The Center for Education and Research in Information Assurance and Security (CERIAS)

The Center for Education and Research in
Information Assurance and Security (CERIAS)

Review:  Secure Execution via Program Sheperding


Kiriansky et al. (2002) wrote an interesting paper on what they call “program sheperding”.  The basic idea is to control how the program counter changes and where it points to.  The PC should not point to data areas (this is somewhat similar in concept to non-executable stacks or memory pages).  The PC should enter library code through approved entry points only.  It would be capable in principle to enforce that the return target of a function should be the instruction located right after the call.

Their solution keeps track of “code origins”, which resembles a multi-level taint tracking.  The authors argue that this is better than execute flags on memory pages, because those could be “inadvertently or maliciously changed” (and they have three states instead of only two).  I thought those flags were managed by the kernel and could not be changed in user space?  If the kernel is compromised, then program sheperding will be compromised too.  The mechanism tracking code origins heavily uses write-protected memory pages, so the question that comes to mind is why couldn’t those also be “inadvertently or maliciously changed” if we have to worry about that for execute flags?  I must be missing something.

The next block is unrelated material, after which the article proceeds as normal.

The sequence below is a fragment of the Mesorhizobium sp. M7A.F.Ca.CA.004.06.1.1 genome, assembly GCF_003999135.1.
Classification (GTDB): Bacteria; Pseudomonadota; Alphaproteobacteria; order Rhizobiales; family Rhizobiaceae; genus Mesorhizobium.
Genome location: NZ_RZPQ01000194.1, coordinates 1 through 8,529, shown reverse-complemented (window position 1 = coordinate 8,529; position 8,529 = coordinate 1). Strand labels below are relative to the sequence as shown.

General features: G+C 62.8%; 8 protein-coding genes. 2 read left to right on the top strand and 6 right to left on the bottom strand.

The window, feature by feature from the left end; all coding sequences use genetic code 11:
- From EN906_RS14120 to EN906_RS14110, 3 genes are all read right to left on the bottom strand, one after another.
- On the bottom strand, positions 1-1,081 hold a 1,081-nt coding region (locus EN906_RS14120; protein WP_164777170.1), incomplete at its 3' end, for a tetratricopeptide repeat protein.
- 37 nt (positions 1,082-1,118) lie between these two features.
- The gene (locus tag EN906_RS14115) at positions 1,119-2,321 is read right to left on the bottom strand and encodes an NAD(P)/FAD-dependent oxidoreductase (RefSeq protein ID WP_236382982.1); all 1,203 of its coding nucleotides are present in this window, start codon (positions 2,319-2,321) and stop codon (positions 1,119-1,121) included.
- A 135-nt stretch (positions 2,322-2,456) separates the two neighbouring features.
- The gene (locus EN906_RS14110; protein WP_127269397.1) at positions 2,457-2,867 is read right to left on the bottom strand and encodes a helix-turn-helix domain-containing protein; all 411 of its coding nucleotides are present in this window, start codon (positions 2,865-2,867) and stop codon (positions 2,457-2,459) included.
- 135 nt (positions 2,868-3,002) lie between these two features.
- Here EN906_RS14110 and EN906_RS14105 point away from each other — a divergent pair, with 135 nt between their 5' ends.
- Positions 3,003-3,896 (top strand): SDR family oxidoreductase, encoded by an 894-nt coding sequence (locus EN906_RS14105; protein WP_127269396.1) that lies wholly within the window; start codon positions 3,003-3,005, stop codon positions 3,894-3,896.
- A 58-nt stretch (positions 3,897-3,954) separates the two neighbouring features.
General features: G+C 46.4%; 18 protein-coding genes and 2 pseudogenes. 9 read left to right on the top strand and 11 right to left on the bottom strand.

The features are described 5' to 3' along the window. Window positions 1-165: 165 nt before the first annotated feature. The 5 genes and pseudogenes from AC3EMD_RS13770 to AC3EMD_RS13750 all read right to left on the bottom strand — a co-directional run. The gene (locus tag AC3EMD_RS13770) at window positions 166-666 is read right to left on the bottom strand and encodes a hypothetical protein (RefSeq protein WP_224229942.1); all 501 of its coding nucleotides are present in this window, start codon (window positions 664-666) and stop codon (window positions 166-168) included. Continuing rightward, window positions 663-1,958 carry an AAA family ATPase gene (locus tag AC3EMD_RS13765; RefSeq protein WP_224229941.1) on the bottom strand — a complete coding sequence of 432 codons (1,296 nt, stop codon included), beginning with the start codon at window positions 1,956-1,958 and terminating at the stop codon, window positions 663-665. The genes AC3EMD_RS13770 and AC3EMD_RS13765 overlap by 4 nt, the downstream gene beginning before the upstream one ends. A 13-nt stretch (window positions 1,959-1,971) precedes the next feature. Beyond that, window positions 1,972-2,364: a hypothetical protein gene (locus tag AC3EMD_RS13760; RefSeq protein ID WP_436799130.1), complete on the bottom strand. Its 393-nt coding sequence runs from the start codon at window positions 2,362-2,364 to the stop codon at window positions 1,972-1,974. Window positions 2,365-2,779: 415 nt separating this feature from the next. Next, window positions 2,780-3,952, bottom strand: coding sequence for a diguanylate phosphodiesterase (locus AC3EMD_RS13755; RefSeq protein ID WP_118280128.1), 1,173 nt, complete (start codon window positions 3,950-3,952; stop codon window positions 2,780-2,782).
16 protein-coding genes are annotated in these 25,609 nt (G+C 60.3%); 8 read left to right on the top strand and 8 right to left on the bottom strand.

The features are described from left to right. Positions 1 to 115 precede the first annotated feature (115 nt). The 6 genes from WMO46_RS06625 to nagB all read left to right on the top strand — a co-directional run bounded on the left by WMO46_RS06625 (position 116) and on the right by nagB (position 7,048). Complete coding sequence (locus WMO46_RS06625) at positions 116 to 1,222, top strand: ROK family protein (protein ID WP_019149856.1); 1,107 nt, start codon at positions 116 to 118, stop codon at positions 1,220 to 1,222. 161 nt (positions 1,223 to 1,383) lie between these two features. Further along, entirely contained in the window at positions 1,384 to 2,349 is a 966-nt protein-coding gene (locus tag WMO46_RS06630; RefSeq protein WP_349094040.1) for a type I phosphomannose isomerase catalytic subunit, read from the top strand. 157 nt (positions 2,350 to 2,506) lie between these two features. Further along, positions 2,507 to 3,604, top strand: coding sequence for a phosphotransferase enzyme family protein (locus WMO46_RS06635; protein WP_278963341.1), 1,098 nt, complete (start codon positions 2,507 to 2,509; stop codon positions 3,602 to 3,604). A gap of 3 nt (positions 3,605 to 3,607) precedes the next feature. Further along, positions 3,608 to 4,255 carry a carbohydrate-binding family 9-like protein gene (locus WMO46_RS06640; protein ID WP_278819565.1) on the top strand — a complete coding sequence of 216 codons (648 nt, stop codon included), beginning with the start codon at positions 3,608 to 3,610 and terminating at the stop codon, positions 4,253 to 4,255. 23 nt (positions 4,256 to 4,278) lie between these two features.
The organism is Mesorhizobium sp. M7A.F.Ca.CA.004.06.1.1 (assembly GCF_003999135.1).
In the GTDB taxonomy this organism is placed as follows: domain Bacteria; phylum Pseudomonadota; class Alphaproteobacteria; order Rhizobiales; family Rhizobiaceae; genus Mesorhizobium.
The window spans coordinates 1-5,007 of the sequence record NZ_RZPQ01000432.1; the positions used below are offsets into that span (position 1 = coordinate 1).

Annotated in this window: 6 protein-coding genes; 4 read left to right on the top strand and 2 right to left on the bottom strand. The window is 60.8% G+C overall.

The potential versatility of this technology is impressive.  The authors test only one policy.  Policies have to be written, tested and approved;  it is not clear to me why that policy was chosen and the compromises it implies.

The crux of the whole system is code interpretation, which, despite the use of advanced optimizations, slows the execution.  It would be interesting to see how it would fare inside the framework of a virtual machine (e.g., VMWare).  Enterprises are already embracing VMWare and virtual machine solutions for its easier management of hardware, software, and disaster recovery.  With a price already paid for sandboxing, using this new sandboxing technology may not be so expensive after all.  Whereas it may not be as appealing as some solutions requiring hardware support, it may be easier to deploy.


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